Utah just crossed a significant threshold: It now has just over 2.9 million residents — barely, according to estimates released Monday by the U.S. Census Bureau.
The exact number, as of July 1, was 2,900,872.
2013 » 2,900,872
2012 » 2,854,871
Increase » 46,001, up 1.6%
That is an increase of 46,001 people in a year, the equivalent of adding a city the size of Murray.
Utah was the second-fastest growing state in the nation over the past year with a growth rate of 1.6 percent — which demographers say is a sign that Utah’s economy is recovering faster than other states and starting to attract immigrants again.
Utah’s rate was behind only North Dakota, which has an oil boom and a whopping 3.14 percent growth. Utah more than doubled the national growth rate of 0.72 percent, and was 45 percent above the worldwide growth rate of 1.1 percent last year, according to the Census Bureau.
Demographers say the main reason for Utah’s big growth is its top-in-the-nation birth rate.
"Our increase shows strong natural growth," or more births than deaths, said Juliette Tennert, the Utah state demographer.
While the Census Bureau has not yet released its data about how much of the growth is from births and how much is from immigration, University of Utah senior research economist Pam Perlich said recent state birth and death trends suggest the state likely had net in-migration of about 10,000 during the year.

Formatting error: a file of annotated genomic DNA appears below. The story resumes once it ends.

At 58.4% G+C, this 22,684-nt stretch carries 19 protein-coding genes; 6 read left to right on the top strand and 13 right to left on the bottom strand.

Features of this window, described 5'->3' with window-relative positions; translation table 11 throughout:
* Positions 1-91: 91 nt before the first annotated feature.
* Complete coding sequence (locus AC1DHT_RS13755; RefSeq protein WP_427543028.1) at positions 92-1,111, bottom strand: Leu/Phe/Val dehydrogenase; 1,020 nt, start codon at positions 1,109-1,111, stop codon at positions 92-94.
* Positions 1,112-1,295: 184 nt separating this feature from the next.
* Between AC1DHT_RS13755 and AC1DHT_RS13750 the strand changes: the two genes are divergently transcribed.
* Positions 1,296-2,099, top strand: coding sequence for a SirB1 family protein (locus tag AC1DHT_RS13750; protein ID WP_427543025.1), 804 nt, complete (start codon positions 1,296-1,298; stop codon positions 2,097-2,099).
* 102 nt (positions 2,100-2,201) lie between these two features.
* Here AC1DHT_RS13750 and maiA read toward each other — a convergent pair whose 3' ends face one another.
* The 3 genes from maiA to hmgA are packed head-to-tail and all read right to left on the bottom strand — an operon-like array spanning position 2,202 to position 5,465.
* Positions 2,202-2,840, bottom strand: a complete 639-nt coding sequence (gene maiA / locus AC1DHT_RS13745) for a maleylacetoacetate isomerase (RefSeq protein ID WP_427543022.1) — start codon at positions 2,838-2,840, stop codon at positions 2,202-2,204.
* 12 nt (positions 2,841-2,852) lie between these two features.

"This really shows me that we are on the move again and that’s great" after years of near-zero in-migration, she said.
"It shows the relative strength of Utah’s economy," Tennert said.
Perlich added, "It’s a pretty major indication that the recession has bottomed out here." While the new net in-migration is nothing like the net 25,000 to 30,000 people Utah had before the recession, "it’s positive" and well above recent years.
"People are moving here with the anticipation of economic and educational opportunity. We’ve got a relatively strong job market," she said. "It has to make the home builders happy."
Perlich said the in-migration is an indication of long-term stability.
"When people move here they are basically betting on us to be a good place with long-range possibilities. People don’t just move because things would be good for six months. They move because they are betting their lives and future on a place."
The 1.6 percent growth also is an acceleration, Perlich added, noting it had been at 1.4 percent or lower in recent years.
The Census Bureau on Monday also projected that the United States will have a New Year’s Day population of 317.3 million, up by 2.2 million in a year.
It projects the worldwide population will be 7.14 billion, up by 77.6 million in a year.
It said that in January, the United States expects one birth to occur every 8 seconds and one death every 12 seconds. Worldwide, it expects 4.3 births and 1.8 deaths every second.
India added 15.6 million people over the past year, which led all countries, according to the Census. Following were China, Nigeria, Pakistan and Ethiopia.Next Page >
Copyright 2014 The Salt Lake Tribune. All rights reserved. This material may not be published, broadcast, rewritten or redistributed.